The return of Dolly? An early morning exploration of sheep gene editing

Thomas Carrick, NSA Northern Region Chair opened with the background behind NSA delving deep into the controversial subject of genetics, explaining that Defra have released a consultation aimed at changing the regulation on genetic technologies in England and Wales in light of our exit from previous EU restrictions.

We at NSA felt that our members and wider interest groups would be keen to have a greater understanding of the genetic technologies available, in particular how gene editing differs from genetic modification, so we pulled together a panel of experts to help us out.

Dr. Simon Lillico from the Roslin Institute provided a brief history of general breeding practices and educated the audience on DNA - how the genome works and basic principles of genetics allowing a deeper exploration into how gene editing (GE) differs from genetic modification (GM). After an eye-opening presentation from Simon, Dr. Emily Clark (also from the Roslin Institute) explored how GE can be applied to the sheep sector to improve future welfare, productivity and sustainability. Emily’s presentation was focused on a novel use of GE to produce surrogate sires, aka ‘super dads’.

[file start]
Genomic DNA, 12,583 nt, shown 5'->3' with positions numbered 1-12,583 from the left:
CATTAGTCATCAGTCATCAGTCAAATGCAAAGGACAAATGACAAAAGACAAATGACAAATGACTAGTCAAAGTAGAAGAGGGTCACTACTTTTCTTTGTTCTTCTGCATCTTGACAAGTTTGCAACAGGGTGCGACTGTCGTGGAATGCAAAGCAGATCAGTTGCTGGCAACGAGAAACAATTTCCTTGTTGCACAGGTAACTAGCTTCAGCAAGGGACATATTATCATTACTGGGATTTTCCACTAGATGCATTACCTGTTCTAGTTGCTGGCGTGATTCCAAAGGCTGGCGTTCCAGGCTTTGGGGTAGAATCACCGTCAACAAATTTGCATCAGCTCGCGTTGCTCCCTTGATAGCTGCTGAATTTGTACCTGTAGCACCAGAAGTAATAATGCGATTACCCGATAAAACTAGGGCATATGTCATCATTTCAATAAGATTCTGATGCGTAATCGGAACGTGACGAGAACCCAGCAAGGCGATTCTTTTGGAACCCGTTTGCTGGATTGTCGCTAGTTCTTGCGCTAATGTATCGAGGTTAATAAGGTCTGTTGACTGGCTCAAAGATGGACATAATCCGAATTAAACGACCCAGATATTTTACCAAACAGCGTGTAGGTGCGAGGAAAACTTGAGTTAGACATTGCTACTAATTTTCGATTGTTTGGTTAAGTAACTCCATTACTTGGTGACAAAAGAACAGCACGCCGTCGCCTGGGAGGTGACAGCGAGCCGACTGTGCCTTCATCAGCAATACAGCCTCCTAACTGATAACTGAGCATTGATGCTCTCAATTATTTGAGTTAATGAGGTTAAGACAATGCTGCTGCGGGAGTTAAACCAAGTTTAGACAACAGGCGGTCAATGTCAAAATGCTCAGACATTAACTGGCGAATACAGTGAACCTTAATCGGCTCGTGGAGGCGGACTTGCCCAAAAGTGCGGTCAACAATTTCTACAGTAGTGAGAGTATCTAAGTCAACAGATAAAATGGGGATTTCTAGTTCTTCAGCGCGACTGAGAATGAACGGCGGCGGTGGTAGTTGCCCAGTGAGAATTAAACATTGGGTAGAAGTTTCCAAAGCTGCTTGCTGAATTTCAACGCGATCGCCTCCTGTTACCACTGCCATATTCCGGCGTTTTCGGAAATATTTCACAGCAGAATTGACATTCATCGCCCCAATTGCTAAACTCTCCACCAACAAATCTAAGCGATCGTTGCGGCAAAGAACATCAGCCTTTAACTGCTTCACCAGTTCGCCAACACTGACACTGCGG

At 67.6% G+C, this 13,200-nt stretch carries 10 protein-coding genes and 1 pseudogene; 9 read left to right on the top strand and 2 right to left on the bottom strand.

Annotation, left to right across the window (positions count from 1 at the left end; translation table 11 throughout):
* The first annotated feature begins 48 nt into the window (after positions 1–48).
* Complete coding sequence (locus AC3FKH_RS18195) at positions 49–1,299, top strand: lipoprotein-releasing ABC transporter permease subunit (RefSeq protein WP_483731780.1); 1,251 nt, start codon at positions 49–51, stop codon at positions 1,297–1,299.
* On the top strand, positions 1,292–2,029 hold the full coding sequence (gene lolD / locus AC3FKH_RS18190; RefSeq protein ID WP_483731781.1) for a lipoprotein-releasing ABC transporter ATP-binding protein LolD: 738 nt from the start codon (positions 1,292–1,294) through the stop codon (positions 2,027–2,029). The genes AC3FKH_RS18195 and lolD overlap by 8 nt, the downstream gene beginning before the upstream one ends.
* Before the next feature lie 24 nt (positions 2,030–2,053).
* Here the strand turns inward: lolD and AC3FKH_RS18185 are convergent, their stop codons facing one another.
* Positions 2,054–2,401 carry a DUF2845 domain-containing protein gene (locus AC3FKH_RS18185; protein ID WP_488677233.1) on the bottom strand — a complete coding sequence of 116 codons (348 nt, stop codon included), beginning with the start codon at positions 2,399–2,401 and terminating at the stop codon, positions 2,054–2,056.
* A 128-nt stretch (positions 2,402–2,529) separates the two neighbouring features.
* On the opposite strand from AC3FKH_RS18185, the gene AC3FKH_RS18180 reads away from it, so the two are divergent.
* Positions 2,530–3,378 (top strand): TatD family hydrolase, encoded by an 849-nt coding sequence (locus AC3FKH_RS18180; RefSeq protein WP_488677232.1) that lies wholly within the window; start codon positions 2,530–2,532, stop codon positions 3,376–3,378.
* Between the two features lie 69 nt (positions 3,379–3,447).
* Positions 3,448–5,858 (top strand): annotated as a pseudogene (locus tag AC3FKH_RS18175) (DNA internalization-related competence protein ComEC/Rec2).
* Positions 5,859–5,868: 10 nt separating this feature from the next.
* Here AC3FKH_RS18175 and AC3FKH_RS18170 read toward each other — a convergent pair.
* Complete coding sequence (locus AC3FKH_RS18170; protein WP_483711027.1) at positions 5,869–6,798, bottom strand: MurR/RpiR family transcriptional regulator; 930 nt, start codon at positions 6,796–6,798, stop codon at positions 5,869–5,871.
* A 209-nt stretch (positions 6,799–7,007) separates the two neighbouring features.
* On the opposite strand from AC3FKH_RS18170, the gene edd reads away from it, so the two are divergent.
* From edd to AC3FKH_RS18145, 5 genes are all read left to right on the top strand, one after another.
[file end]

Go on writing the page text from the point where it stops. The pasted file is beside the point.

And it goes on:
The webinar concluded with Thomas chairing a lively Q&A session, where Amanda Carson (President of the Sheep Vet Society), Mike Coffey (SRUC) and William Haresign (FANgR) joined Simon and Emily on discussing various genetics questions, the most important for our sector being that of public perception and acceptance of this technology. 

To read a more in depth report on this webinar, click here

Panellist William Haresign co-authored a paper for FAnGR titled "A Review of Current and New Technologies for Both Genetic Improvement and Breed Conservation of UK Farm Animal Genetic Resources" which embraces gene editing and is available to read here. There are two sections of particular relevance to the topics discussed in this NSA webinar: Genome editing on page 19, and Public acceptance and regulation on page 25.